Bill Clinton was one of thousands of students, wealthy retirees and other American sightseers who poured into the Soviet Union in 1969 as entry barriers were easing dramatically, those associated with the country said Thursday after President Bush made Clinton's trip a campaign issue.
"There was simply nothing extraordinary about visiting the Soviet Union in 1969," said Allen Kassof, former director of the International Research and Exchanges Board, a large U.S.-Soviet student exchange organization. "If you were to walk down the street and ask an American tourist his party affiliation, it was probably conservative Republican."
Mrs. Jacob Beam, wife of the U.S. ambassador to Moscow under then-President Richard M. Nixon, recalls that most of the Americans who visited the Soviet Union in 1969 were just "darn curious" and not there because of any affinity for communism.
"I feel very angry about what Mr. Bush is doing," she said hours after the President raised questions on a TV call-in show about Clinton's trip to Moscow.
Some Republican defenders of Bush suggested that the Clinton trip was, indeed, unusual and deserved close scrutiny. Sen. John W. Warner (R-Va.), who was secretary of the Navy at the time of the trip, said Thursday: "As far as I know, travel to Moscow in those days was primarily official business."
On the other hand, Robert German, a retired foreign service officer who served in the Moscow Embassy during the 1960s, said in an interview: "It certainly wasn't very extraordinary for students on vacation to visit Russia in those days. There were no restrictions at all on our side, though there were some bureaucratic problems getting visas on the Soviet side."
Kassof said that during that period, thousands of Americans "were going to Russia as tourists, ranging from young people to wealthy people, retirees and scholars who were not on exchange programs."
Several former Rhodes scholars said it was commonplace for such students to travel to the Soviet Union and other countries in Europe during breaks in their studies.
Frank Sieverts, a former Rhodes scholar and foreign service officer who is now on the staff of the Senate Foreign Relations Committee, said that any Rhodes scholar "who didn't take off from his studies and see the world was very stick-in-the-mud."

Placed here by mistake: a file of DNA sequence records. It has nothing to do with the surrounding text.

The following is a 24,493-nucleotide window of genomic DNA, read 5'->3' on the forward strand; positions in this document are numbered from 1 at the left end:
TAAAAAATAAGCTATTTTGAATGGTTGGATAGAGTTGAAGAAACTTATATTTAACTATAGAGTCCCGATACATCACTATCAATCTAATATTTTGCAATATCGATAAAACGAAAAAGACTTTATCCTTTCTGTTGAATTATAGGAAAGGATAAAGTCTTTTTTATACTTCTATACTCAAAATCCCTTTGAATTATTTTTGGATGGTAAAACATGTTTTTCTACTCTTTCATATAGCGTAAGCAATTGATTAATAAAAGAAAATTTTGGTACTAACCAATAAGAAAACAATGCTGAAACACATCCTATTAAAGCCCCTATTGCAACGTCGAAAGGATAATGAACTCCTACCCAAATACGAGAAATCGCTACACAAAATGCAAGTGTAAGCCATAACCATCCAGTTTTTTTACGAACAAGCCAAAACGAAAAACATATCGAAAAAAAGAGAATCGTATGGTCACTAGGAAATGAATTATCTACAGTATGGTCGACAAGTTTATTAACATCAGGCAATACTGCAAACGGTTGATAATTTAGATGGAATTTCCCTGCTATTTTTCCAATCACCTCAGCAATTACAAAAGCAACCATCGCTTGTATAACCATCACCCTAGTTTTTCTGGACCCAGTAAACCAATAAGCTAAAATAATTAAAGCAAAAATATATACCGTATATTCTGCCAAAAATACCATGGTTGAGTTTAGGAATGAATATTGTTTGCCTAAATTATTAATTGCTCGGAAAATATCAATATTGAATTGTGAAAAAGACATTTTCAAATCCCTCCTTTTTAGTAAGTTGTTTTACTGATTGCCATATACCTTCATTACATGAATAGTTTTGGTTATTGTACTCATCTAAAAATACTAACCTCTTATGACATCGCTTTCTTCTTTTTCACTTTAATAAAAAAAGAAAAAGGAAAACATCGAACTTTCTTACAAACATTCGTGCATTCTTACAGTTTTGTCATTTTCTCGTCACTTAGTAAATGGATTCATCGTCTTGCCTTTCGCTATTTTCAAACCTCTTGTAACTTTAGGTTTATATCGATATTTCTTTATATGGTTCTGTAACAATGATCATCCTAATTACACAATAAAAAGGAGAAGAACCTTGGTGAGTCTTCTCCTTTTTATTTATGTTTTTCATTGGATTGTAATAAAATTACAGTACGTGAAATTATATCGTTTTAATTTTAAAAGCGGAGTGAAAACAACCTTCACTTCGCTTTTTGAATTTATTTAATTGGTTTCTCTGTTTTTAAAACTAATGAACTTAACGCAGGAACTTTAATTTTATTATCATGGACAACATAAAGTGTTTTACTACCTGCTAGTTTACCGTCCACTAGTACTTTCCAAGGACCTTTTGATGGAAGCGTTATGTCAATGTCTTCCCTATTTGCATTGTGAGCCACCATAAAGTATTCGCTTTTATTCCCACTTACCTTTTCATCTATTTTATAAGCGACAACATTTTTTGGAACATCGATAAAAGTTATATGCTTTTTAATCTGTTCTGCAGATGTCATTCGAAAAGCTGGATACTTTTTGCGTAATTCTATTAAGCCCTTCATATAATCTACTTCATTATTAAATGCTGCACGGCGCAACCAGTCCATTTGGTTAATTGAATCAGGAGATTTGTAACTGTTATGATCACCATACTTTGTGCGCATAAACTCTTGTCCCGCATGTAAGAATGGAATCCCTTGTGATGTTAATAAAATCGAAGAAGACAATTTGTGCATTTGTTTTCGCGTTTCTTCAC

Sen. Bill Bradley (D-N.J.) said he took a "great trip" to the Soviet Union while he was a Rhodes scholar in 1966.
"I saw totalitarianism up close--and was revolted by it," Bradley recalled in a Senate floor speech. "I met hundreds of Russians and Ukrainians and found them warm and open people who I hoped ultimately would triumph, as they have, in throwing off the yoke of communism.
"That summer I drove and camped about 1,100 miles through Byelorussia, Russia and Ukraine," Bradley continued. "I went with three fellow students from Oxford--one English and two American--one of whom went on to become an assistant to Henry Kissinger and work in the Reagan State Department.
"What does the President imply . . . that anybody who as a student traveled to Russia is unpatriotic? What hogwash. I thought education was learning about the world first-hand as well as from books."
A congressional aide recalled that during the 1960s the CIA was secretly subsidizing the U.S. National Student Assn. for purposes of sending Americans to youth festivals in the Soviet Union and Eastern Europe.
"The idea was to send 'good' Americans who would prevent the Communists from dominating this kind of activity," the official recalled. "The student association was forced to fold when this was disclosed. So there was nothing intrinsically wrong about Clinton taking a trip to Moscow on his own."
Travel author Frank W. Rounds Jr. said in a magazine interview at the time that: "The Russian government is putting on the most massive tourist drive imaginable. . . . In 1968, there were 23,000 American visitors to Russia. In the first 10 months of 1969, the total was 40,000 Americans."